Could we say that that person invented an acorn cup whistle even though he didn't make it?

Why am I asking this questions?

Because there is currently a debate raging in archaeological community about who invented the first flute. And it is completely concentrated around the question who made the first flute as if making a flute and inventing a flute is the same thing. But as we have just seen making a musical instrument and inventing a musical instrument can be two completely different things...

The first flute

In its most basic form, a flute is an open tube which is blown into. There are several broad classes of flutes. With most flutes, the musician blows directly across the edge of the mouthpiece, with 1/4 of their bottom lip covering the embouchure hole. The vibration of the air column inside the flute tube produced the sound. The longer the flute tube the deeper the note. If you want to produce two different notes, cut two flute tubes of different length. Put several of these flute tubes of different length together and you get pan flute.

However skilful musicians can produce many different notes even with a single flute tube. These are called overtone flutes.

Here is Michal Smetanka, a famous Slovak musician playing traditional flute music from the Carpathian mountains (notably regions of Spis and Saris in Slovakia) using a flute with no holes. This is the most primitive flute there is, basically a hollow stick or reed or bone that you blow into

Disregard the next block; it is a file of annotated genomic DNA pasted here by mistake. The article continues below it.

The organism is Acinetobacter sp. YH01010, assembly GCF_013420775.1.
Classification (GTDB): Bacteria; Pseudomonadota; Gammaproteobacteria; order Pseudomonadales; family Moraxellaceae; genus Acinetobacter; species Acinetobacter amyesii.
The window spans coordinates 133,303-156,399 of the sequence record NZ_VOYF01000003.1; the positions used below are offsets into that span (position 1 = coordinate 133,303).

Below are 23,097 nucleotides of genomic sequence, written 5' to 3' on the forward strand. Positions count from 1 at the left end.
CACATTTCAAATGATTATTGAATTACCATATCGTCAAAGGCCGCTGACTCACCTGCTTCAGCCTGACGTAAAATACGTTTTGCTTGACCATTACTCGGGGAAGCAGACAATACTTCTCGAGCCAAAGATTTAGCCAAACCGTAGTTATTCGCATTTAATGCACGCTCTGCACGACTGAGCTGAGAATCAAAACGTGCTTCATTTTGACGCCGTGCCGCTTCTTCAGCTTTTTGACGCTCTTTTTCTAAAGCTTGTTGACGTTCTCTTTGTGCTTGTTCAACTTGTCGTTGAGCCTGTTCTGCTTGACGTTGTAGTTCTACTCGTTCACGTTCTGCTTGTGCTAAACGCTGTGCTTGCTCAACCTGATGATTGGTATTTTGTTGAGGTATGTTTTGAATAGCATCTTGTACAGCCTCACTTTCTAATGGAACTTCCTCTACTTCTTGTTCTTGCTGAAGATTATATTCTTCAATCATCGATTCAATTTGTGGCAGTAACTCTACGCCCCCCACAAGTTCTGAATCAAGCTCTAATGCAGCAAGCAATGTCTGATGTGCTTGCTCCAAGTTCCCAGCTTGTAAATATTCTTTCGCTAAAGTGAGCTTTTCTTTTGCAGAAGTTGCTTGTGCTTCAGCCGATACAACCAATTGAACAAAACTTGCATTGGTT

Now there is an easier way to produce multiple notes with a single flute tube. You bore several (up to 8) holes into the flute tube. When you cover them all with the tips of your fingers, you have again the full tube length as a sound generator. As you lift up different fingers you change the length of the tube which acts as the sound generator and you also change the flow of air through flute tube, resulting in the production of different notes.

Here is great Serbia flute player Vitomir Stanojević playing traditional music from Serbia using flute with holes.

Now all of these flutes are made either from reads or from wood. These are extremely perishable materials and it is no surprise that we didn't find any really old wooden or reed flutes. Maybe people have been making wooden or reed flutes for hundreds of thousands of years, but we will never know that.

However there is another material that people have been making flutes from which is a lot more durable: bone. So how do you make a flute from a bone? This is a cross section of a long bone from a leg, arm or wing.